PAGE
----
452. Telegram From the Department of State to Secretary of State Herter at Geneva0

Tocah 151. Re Cahto 148.1 I discussed reftel with McElroy who first pointed out in friendly fashion that neither he nor anyone in Defense had had any knowledge of position paper which you had discussed with the President.2 He expressed the hope that in future the mechanism [Page 1009] for State-Defense coordination would work more effectively through the normal channel of Irwin or Knight. He then said he had no difference with substantive portions of reftel but would like to point out in connection with Item 3 that in deciding whether to agree to any moratorium, and if so of what duration, we should bear in mind JCS views regarding relative situation at end of moratorium.3

This morning after Cabinet McElroy and I discussed matter briefly with the President and informed him of JCS views regarding situation at end of a possible moratorium. There was full agreement that this JCS view should not be considered overriding and that since other considerations pointed to a moratorium as probably the best that could be gotten at this stage it should be considered an acceptable result.

We have some trouble with your paragraph 3 because time limit on the Russian proposal and the time limit on ours seem to be blended in a manner which could be misleading and in the end justify a Russian pretension that they relate to an agreed time limit on our rights.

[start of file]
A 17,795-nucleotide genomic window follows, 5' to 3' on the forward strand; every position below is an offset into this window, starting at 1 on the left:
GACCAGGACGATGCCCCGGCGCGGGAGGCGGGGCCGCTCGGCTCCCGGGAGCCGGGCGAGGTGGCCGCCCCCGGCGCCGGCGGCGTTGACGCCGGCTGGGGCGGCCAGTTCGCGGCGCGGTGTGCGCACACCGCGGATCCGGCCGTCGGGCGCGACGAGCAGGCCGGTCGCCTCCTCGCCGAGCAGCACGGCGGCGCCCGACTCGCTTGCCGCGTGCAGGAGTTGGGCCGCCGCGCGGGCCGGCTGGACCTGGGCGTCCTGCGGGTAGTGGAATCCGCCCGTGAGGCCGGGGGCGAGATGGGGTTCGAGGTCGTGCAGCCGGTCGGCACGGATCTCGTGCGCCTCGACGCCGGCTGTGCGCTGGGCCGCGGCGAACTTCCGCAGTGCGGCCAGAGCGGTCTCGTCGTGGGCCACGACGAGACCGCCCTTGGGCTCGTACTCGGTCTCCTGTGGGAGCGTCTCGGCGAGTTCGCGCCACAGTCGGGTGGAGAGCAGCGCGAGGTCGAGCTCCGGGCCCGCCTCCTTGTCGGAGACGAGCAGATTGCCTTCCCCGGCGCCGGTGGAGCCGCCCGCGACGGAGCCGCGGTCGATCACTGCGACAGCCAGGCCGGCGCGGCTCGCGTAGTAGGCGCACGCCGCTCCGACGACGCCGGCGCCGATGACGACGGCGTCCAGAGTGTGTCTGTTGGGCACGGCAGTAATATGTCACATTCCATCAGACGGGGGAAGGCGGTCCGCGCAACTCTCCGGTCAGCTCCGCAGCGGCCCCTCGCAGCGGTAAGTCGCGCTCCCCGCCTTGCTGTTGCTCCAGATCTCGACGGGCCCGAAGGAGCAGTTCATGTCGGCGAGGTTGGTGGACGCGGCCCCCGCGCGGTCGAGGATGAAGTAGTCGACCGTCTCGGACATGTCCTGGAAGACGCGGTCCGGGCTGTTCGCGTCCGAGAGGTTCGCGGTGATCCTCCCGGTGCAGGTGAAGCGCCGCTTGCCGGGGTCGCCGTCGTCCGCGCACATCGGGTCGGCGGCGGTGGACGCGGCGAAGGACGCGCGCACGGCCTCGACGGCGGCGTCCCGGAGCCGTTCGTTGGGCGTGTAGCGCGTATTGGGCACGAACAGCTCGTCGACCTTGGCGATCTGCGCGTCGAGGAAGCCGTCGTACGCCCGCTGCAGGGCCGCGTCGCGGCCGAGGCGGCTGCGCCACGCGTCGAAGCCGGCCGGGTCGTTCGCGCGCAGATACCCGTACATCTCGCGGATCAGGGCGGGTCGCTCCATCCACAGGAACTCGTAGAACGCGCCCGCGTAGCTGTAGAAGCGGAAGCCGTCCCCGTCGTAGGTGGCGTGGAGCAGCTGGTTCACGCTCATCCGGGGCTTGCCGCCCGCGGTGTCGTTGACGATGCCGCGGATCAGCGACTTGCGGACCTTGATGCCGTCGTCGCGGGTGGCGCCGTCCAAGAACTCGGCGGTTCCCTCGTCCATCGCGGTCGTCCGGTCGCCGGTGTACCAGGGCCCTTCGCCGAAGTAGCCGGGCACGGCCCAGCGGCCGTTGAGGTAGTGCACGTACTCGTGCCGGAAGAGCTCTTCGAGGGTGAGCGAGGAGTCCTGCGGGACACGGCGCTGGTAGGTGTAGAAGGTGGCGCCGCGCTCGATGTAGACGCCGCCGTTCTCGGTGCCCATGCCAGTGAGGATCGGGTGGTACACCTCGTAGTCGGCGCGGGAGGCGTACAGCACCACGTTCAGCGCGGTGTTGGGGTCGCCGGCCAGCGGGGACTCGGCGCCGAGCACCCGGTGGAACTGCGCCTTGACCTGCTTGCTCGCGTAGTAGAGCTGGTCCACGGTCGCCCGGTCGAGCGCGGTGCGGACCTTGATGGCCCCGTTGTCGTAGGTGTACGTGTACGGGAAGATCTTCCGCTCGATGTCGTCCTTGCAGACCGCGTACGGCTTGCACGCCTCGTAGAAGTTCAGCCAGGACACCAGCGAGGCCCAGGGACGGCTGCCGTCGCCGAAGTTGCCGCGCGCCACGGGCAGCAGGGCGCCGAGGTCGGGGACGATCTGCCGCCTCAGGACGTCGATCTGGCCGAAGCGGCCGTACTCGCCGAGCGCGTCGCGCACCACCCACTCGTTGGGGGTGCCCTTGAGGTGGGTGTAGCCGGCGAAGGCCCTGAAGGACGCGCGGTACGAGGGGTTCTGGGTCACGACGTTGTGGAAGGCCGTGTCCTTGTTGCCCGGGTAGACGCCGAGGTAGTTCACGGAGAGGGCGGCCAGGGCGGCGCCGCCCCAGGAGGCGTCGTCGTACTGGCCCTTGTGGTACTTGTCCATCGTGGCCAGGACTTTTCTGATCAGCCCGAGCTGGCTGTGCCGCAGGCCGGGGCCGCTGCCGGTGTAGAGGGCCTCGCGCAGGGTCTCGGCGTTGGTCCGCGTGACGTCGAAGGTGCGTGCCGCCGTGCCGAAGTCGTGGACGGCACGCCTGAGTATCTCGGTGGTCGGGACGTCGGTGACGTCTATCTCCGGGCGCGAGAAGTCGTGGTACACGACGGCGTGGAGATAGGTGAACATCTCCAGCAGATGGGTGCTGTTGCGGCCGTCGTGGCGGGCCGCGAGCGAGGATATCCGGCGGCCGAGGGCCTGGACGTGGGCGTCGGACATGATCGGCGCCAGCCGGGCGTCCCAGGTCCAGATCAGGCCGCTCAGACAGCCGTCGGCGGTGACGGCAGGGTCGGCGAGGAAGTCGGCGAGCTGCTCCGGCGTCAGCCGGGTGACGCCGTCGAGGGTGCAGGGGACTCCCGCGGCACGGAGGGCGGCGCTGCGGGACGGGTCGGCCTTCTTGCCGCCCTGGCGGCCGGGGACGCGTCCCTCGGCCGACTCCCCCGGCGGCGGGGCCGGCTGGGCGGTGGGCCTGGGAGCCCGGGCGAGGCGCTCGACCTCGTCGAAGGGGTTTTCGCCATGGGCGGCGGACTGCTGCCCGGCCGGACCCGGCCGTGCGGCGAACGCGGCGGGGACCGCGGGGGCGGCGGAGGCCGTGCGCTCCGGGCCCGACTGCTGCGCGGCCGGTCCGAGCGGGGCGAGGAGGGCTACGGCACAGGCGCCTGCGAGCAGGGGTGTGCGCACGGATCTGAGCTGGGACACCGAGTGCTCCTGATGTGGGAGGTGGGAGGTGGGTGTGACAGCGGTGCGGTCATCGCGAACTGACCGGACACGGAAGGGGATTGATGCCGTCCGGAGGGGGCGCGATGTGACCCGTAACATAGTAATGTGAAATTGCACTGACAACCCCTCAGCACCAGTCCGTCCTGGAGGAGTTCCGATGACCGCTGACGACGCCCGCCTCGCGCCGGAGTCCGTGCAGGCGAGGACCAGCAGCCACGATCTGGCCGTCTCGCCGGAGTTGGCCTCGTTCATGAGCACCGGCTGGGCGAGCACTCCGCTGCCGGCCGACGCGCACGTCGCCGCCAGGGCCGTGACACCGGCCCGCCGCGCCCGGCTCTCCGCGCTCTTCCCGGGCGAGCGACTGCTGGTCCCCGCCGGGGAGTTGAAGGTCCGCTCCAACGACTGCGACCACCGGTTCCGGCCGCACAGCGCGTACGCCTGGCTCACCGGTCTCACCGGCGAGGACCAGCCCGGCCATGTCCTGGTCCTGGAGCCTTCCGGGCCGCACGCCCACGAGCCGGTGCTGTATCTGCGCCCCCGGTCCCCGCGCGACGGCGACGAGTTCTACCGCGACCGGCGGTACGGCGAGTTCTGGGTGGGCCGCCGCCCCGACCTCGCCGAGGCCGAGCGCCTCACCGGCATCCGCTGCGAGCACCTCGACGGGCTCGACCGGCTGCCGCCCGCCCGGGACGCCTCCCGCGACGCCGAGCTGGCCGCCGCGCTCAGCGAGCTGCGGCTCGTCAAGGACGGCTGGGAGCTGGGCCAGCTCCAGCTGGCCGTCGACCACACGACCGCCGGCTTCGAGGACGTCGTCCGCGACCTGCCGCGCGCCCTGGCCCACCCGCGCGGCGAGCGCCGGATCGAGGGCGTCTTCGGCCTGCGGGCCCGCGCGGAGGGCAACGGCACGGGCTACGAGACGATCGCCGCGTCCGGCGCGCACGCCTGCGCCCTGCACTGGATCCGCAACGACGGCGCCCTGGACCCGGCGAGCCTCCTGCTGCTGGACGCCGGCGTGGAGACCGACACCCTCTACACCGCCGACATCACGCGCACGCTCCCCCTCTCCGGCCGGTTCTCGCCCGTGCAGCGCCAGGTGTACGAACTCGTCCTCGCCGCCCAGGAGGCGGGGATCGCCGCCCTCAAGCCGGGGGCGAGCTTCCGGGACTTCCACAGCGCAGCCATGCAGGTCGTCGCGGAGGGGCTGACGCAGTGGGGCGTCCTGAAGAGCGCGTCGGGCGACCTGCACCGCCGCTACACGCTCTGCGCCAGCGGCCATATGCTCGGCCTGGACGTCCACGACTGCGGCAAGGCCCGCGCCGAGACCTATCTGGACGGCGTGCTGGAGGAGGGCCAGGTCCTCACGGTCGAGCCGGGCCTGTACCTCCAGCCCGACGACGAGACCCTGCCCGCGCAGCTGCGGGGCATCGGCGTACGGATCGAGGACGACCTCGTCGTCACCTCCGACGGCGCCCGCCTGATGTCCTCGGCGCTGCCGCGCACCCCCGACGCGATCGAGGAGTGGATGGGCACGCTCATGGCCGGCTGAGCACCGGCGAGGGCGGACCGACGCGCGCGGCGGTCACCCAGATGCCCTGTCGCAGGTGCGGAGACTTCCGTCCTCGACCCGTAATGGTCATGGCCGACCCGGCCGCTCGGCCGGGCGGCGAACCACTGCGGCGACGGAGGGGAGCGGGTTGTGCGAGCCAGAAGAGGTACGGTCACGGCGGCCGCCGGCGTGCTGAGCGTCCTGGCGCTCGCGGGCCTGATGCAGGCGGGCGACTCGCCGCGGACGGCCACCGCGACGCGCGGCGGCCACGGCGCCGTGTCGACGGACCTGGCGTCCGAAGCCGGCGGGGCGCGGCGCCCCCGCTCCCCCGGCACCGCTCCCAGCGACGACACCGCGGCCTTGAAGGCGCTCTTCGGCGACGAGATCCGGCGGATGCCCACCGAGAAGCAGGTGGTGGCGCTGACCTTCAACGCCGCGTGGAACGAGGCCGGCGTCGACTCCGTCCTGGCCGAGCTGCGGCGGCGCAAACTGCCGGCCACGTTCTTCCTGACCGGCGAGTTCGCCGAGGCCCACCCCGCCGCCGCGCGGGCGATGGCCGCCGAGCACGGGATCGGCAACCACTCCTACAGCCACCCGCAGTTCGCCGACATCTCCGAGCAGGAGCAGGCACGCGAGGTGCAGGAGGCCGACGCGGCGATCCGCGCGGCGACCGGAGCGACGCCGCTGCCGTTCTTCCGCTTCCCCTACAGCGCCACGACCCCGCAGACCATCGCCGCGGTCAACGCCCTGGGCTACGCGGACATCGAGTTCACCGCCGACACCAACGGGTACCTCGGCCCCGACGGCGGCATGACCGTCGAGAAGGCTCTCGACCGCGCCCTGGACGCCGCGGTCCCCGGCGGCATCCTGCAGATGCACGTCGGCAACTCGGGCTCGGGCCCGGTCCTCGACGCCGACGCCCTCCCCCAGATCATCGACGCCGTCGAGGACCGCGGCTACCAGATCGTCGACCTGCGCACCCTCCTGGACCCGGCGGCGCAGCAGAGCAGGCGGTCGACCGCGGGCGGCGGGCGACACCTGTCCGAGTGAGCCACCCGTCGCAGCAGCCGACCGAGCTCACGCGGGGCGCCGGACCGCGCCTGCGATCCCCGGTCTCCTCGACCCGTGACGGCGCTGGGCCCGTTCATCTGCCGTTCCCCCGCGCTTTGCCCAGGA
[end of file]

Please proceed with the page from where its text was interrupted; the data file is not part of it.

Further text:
All interested elements in Dept otherwise in full agreement with reftel on the understanding that time limit referred to in para 3 refers to our suggestions of moratorium at end of which there would be no dimunition in basic rights rather than to original Soviet proposal regarding a time limit which we consider to be a horse of quite a different color.

Also with respect to second section of paragraph 3, you say that in discussion with our Allies we have made language in this paper conform almost identically with wording our offer June 16. We, of course, are not able to comment on this, as we have not been provided with the changes of text.

  1. Source: Department of State, Central Files, 110.11–HE/7–1759. Secret; Niact. Drafted by Dillon and cleared by Murphy, Kohler, Calhoun, and Robert H. Knight, Deputy Assistant Secretary of Defense for International Security Affairs.
  2. Document 445.
  3. See attachment B, Document 418.
  4. The Joint Chiefs of Staff believed that the strategic situation would be less favorable for the United States in 1961–1962 than in 1959.